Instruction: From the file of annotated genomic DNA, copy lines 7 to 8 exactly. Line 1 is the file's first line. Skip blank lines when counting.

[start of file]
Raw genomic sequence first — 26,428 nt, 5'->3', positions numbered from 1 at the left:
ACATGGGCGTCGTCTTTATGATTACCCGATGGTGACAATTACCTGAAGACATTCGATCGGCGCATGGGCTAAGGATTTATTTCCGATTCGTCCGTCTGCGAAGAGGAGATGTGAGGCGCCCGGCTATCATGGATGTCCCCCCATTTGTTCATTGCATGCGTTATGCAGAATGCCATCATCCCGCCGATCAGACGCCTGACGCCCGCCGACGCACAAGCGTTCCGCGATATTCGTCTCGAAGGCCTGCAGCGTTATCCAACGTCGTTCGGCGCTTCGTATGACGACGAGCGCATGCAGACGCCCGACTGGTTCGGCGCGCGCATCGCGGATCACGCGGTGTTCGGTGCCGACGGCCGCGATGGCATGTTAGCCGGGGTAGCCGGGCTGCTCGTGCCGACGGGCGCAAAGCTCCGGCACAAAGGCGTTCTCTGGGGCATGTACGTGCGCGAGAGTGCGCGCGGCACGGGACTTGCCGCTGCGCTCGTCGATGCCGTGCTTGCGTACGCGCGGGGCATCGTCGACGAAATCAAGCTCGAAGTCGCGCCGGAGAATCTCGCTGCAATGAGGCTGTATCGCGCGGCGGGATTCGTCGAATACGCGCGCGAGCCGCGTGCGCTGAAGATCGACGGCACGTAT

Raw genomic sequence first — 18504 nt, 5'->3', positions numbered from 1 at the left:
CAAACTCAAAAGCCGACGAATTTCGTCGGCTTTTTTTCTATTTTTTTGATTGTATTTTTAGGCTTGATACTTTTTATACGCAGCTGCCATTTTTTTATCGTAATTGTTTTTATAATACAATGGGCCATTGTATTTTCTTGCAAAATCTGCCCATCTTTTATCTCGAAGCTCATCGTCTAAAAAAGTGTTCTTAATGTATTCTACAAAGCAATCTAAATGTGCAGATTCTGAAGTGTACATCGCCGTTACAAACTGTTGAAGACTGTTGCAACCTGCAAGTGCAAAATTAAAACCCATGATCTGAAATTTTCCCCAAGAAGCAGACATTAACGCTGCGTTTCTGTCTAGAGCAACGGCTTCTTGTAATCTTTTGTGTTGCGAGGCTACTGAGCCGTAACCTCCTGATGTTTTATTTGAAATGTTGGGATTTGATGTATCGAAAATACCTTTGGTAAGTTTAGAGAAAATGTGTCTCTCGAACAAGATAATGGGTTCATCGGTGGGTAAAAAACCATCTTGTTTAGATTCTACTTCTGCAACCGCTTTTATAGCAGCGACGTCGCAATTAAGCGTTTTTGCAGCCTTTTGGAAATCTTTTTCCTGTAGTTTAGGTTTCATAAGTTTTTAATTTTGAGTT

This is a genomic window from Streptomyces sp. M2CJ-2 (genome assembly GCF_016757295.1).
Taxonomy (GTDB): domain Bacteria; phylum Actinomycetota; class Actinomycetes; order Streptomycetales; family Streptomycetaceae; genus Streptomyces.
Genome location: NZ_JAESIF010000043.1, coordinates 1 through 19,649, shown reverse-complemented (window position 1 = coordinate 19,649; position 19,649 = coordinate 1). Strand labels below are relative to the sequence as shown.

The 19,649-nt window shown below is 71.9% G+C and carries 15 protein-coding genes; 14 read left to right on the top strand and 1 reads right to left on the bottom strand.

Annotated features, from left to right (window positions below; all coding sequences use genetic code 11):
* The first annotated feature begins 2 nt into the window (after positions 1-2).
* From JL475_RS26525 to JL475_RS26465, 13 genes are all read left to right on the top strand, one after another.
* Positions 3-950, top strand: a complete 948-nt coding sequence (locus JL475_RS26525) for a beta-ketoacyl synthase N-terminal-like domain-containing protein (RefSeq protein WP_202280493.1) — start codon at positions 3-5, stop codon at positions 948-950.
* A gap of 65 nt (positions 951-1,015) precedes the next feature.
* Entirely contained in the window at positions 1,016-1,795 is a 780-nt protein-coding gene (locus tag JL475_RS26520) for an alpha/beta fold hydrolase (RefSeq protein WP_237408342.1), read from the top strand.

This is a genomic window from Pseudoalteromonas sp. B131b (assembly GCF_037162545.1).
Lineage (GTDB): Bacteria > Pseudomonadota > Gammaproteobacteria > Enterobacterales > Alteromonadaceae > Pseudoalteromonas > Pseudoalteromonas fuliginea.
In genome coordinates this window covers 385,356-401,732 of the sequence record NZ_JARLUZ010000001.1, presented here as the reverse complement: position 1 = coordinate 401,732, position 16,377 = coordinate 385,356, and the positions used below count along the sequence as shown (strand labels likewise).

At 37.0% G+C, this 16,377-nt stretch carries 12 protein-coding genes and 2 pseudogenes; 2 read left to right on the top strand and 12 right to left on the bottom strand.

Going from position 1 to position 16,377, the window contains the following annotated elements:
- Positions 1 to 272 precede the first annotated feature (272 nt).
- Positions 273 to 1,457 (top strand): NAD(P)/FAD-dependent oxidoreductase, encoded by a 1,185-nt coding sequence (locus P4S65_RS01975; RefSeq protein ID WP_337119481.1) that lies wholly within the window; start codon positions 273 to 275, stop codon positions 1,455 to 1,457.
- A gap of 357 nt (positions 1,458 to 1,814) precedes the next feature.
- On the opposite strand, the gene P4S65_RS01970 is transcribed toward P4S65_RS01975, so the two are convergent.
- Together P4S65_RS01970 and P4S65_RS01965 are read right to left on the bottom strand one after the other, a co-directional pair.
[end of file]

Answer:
Genome location: NZ_JAESIF010000043.1, coordinates 1 through 19,649, shown reverse-complemented (window position 1 = coordinate 19,649; position 19,649 = coordinate 1). Strand labels below are relative to the sequence as shown.

The 19,649-nt window shown below is 71.9% G+C and carries 15 protein-coding genes; 14 read left to right on the top strand and 1 reads right to left on the bottom strand.